Human Performance Assessment: Evaluation and Experimental Use of Wearable Sensors for Brain Activity Measures

Kurtulus Izzetogolu, Dale Richards, Lei Ding, Chen Ling, Ben Willems

    Research output: Contribution to conferencePaperpeer-review


    The emerging wearable human performance monitoring technologies can help evaluate the cognitive status and capacities of the crew in the cockpit as well as those operating ground control stations. Traditionally the use of behavioural measures and subjective metrics have been used to address cognitive factors associated with pilots or operators of safety critical systems. However, the advance in wearable physiology technologies could provide additional performance metrics directly driven from brain based measures, potentially validating subjective assessments and ultimately bringing us closer towards maintaining safe and effective performance. Furthermore, these techniques may also aid the design and evaluation of new technologies that are being presented as increasing operational capacity, efficiency and safety across the aerospace domain. The measurement of real time brain activity from the operator can help evaluate decision making, and reliably compare workload burden of next generation system versus legacy systems in the air transportation domain. This paper outlines key cognitive areas of interest when attempting to explore the correlation between physiological state changes and psychological constructs. A number of studies are described whereby wearable systems, namely electroencephalography (EEG), and functional near infrared spectroscopy (fNIRS), are used to evaluate human performance. The potential advantages and challenges are discussed in relation to implementing these sensors in real operational settings.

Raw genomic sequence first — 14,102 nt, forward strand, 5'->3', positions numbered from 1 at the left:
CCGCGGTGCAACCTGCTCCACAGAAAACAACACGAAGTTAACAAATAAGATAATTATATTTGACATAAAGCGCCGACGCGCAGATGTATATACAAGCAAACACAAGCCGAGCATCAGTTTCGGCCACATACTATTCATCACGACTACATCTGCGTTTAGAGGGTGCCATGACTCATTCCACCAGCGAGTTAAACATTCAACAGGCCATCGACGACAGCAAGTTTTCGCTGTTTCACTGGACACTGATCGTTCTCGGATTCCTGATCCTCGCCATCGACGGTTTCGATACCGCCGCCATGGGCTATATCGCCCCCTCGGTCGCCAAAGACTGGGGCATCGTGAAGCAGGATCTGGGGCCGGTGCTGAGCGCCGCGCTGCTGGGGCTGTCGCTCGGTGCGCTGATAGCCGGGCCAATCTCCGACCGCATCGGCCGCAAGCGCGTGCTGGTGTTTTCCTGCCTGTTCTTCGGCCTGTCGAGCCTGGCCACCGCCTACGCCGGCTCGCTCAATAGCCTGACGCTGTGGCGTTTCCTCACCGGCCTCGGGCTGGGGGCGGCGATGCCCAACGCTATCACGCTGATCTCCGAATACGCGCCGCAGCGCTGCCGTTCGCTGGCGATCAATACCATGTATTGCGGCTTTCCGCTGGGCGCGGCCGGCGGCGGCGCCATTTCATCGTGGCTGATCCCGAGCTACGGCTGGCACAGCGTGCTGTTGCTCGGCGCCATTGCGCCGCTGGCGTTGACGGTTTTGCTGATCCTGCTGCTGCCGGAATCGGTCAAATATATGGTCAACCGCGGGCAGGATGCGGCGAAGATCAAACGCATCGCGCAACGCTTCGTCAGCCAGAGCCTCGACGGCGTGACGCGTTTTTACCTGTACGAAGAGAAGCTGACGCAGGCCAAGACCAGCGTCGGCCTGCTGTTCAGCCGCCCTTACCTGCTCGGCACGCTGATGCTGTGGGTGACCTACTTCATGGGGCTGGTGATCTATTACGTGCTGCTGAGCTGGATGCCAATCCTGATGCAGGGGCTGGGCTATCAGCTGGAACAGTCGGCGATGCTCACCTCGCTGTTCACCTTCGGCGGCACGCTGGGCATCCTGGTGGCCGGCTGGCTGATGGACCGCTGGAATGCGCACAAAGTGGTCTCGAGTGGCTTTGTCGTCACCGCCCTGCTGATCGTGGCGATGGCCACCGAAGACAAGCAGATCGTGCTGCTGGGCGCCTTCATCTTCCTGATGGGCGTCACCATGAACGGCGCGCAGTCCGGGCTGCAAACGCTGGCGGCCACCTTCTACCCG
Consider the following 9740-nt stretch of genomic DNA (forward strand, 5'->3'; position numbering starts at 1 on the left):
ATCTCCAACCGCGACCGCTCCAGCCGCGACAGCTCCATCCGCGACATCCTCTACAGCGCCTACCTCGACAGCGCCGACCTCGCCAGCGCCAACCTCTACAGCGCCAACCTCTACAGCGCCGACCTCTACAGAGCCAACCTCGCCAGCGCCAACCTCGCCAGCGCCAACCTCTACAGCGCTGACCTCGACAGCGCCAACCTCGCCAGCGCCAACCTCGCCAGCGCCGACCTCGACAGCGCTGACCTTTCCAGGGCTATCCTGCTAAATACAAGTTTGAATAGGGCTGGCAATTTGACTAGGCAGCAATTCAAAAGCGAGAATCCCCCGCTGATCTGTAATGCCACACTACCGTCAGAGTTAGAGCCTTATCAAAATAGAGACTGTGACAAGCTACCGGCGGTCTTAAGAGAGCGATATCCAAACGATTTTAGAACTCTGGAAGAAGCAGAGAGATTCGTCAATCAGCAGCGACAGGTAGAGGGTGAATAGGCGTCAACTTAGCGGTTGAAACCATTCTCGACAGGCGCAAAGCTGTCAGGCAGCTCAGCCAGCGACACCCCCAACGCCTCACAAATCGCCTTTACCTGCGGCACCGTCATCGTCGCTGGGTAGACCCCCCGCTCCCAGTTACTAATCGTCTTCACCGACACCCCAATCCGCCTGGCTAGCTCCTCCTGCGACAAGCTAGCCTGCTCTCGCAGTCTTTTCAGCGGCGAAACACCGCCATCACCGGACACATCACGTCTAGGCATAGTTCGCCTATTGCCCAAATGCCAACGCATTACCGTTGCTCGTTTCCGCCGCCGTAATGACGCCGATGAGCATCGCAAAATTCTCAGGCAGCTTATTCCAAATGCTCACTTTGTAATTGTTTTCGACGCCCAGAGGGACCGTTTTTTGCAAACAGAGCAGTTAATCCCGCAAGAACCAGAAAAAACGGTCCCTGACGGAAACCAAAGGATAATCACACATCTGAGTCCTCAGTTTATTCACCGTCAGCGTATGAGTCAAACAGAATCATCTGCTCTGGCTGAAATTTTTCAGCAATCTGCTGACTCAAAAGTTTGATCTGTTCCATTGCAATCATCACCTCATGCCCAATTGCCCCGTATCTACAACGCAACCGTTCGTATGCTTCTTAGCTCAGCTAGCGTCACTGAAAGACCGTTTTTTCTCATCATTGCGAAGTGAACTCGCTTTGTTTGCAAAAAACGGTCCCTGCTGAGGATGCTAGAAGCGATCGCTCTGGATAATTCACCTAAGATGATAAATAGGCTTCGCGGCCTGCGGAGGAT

Original languageEnglish
    Number of pages8
    Publication statusPublished - May 2017
    EventInternational Symposium on Aviation Psychology - Dayton, Ohio, United States
    Duration: 8 May 201711 May 2017


    ConferenceInternational Symposium on Aviation Psychology
    Abbreviated titleISAP 2017
    Country/TerritoryUnited States
    Internet address


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